Alternating Lunge Hops

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The next exercise will add some intensity to the everyday lunge, where the inclined glide board can serve as a perfectly shaped step. This is another functional drill that requires some balance and coordination of your upper and lower body. It will also help strengthen your hamstrings and quadriceps. I target 12 to 15 reps for each leg (24 to 30 total) to complete the exercise. I’ll start the exercise by standing to one side of the glide board and will place my inside leg on the glide board (at the bottom so the glide board doesn’t move). With a gradual lunge forward I can grab the middle of the glide board and will hop the other leg on the glide board and I’m back to the same position on the other side. Then I’ll repeat!  Just a tip before attempting this: set the glide board to a high level setting to ensure it doesn’t move when you perform the exercise.

Wrist Strengtheners

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Grip strength is critical for rock climbers. So for this last exercise, we are going to target the wrists. There’s a couple ways to accomplish wrist curls and extensions on the Total Gym. Start from a kneeling position with your arm out and a contracted bicep (curling at a 90 degree angle) with your palms facing you. Perform the wrist curl while keeping arms still. In addition to my wrists, this exercise will also target my biceps and core by maintaining the correct form. As an alternative to this exercise, I’ll move my hands down by my hips in a low kneeling position. The wrist curl can be performed from here and by reversing the hand position (palms facing in front of me), I can also perform wrist extensions. Just a note that wrist extensions are slightly more difficult to do than wrist curls so adjust your incline to a lower position to accommodate for this if needed!

Good Luck!

Best of luck with your rock climbing training! Be sure to add these exercises using the Total Gym to improve your strength and flexibility as you maneuver up the mountain! I hope you will also see that this helps with overall coordination, will prevent injury, and will make your overall climbing experience much more enjoyable as well!

Mark Scally

Mark Scally is an athlete and player development coach committed to achieving high performance through specialized training. Mark’s background in sports focuses primarily in ice hockey where he had played four years at the collegiate level at the Pennsylvania State University and five years at various professional levels around the US. Starting in 2000, Mark had participated in two NHL training camps with The Pittsburgh Penguins and had played for minor league professional teams in the AHL, ECHL, and SPHL. After retiring from professional hockey in 2005, he continues to train as an athlete himself as well trains others in hockey. Mark also has a notable background in golf where he competed at a young age and played for a year on the Pennsylvania State (NCAA Div I) golf team. Mark continues to be an active golfer competing in local events on the amateur level. Balancing life outside of athletics, Mark is currently a registered professional civil engineer who performs engineering services for water infrastructure projects for a private consulting company. Regardless of type of sport, activity, or for general wellness, Mark is passionate about training. He has adopted a functional training style that involves cardio, strength, plyometrics, and agility exercises that are effective for all sports and also support a healthy lifestyle. The benefits Mark focuses on are improved strength, stamina, flexibility, and injury prevention. With a properly managed diet, Mark’s training will promote muscle development and excess fat loss, which can be calibrated based on your goals to make the best athlete out of all of us!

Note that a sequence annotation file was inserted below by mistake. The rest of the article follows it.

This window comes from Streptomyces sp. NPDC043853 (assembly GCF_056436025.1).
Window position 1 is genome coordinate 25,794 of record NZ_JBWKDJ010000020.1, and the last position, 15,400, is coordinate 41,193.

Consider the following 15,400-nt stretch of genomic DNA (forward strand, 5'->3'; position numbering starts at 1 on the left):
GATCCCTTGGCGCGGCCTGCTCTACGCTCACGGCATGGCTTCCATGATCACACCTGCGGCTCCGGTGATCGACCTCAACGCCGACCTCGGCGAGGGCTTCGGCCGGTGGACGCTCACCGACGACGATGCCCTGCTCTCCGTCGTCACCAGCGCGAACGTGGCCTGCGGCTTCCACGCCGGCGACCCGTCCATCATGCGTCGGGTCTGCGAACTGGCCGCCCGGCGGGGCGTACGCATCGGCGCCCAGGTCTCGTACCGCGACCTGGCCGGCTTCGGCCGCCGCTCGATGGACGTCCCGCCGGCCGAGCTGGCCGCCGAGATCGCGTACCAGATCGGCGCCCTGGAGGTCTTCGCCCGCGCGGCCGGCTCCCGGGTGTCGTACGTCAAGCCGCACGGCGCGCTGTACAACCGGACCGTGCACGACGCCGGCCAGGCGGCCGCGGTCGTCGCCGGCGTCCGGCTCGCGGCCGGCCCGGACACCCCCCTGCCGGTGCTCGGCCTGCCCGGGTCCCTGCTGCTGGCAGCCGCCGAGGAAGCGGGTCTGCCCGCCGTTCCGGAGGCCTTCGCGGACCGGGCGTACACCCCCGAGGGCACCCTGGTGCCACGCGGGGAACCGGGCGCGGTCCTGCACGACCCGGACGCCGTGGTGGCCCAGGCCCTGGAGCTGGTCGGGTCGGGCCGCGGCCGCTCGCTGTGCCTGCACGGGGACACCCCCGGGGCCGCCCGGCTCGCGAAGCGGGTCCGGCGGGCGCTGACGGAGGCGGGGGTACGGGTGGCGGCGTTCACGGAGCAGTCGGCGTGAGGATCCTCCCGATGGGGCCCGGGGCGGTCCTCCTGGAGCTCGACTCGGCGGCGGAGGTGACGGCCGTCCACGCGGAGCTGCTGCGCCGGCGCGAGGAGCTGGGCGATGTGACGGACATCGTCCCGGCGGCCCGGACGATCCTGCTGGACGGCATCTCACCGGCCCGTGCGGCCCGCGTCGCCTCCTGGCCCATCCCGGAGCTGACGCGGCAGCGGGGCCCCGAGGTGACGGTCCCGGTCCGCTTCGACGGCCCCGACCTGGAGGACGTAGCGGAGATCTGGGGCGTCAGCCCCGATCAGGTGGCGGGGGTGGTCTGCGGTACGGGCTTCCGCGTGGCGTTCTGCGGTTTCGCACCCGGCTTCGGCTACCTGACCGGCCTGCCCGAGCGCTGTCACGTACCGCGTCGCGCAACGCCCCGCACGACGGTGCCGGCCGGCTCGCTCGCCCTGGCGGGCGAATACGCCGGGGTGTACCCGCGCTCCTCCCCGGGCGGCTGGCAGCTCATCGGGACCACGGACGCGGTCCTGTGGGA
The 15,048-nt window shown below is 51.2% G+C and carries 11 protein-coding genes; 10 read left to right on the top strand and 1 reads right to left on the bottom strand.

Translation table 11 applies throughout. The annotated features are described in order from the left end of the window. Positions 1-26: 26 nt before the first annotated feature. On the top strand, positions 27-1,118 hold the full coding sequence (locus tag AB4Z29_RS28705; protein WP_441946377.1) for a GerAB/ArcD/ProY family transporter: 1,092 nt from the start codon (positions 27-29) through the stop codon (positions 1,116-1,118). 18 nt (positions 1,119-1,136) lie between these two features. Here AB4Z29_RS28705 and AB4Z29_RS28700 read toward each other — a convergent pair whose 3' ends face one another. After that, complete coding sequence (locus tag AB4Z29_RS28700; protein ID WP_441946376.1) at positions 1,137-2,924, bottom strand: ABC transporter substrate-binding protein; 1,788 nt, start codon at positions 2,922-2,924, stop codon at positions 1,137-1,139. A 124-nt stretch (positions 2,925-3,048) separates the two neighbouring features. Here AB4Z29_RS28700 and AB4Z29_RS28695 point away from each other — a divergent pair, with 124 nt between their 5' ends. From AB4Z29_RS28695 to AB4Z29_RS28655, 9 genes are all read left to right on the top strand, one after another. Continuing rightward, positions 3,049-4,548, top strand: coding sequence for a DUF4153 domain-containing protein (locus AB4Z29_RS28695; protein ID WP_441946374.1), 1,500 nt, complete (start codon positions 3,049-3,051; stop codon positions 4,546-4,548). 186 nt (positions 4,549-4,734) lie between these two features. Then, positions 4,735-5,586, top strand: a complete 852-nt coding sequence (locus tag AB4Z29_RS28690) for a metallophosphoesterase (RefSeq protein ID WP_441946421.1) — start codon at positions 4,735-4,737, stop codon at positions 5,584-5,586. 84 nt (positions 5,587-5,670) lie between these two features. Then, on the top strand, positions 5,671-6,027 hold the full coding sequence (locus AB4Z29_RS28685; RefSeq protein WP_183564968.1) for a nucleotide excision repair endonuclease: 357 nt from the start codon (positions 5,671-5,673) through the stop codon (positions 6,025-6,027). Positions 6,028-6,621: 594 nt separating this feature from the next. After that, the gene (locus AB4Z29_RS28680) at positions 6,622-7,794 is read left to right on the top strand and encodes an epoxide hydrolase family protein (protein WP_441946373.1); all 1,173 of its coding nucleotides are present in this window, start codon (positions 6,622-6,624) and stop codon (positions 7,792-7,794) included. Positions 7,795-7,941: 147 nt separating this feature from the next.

This Post Has One Comment

  1. Very unique ways to use the total gym to improve your rock climbing abilities. The 1 arm extension row looks interesting, thanks for the awesome post!